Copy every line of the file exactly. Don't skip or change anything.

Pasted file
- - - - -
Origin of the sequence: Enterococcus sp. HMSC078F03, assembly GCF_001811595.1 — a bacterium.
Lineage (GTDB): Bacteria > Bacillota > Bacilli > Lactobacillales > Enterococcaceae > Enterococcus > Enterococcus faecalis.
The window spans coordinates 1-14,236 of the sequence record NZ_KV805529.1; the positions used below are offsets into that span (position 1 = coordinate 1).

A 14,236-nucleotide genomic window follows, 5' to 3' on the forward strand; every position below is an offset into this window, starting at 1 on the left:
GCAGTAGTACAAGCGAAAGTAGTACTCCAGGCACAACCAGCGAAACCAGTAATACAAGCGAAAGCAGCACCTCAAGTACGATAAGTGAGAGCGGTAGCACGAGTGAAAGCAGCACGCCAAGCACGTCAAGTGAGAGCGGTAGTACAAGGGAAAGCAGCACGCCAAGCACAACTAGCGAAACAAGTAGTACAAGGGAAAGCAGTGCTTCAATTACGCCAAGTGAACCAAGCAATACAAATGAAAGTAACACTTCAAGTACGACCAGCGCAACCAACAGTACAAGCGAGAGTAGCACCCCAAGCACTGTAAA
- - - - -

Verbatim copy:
Origin of the sequence: Enterococcus sp. HMSC078F03, assembly GCF_001811595.1 — a bacterium.
Lineage (GTDB): Bacteria > Bacillota > Bacilli > Lactobacillales > Enterococcaceae > Enterococcus > Enterococcus faecalis.
The window spans coordinates 1-14,236 of the sequence record NZ_KV805529.1; the positions used below are offsets into that span (position 1 = coordinate 1).

A 14,236-nucleotide genomic window follows, 5' to 3' on the forward strand; every position below is an offset into this window, starting at 1 on the left:
GCAGTAGTACAAGCGAAAGTAGTACTCCAGGCACAACCAGCGAAACCAGTAATACAAGCGAAAGCAGCACCTCAAGTACGATAAGTGAGAGCGGTAGCACGAGTGAAAGCAGCACGCCAAGCACGTCAAGTGAGAGCGGTAGTACAAGGGAAAGCAGCACGCCAAGCACAACTAGCGAAACAAGTAGTACAAGGGAAAGCAGTGCTTCAATTACGCCAAGTGAACCAAGCAATACAAATGAAAGTAACACTTCAAGTACGACCAGCGCAACCAACAGTACAAGCGAGAGTAGCACCCCAAGCACTGTAAA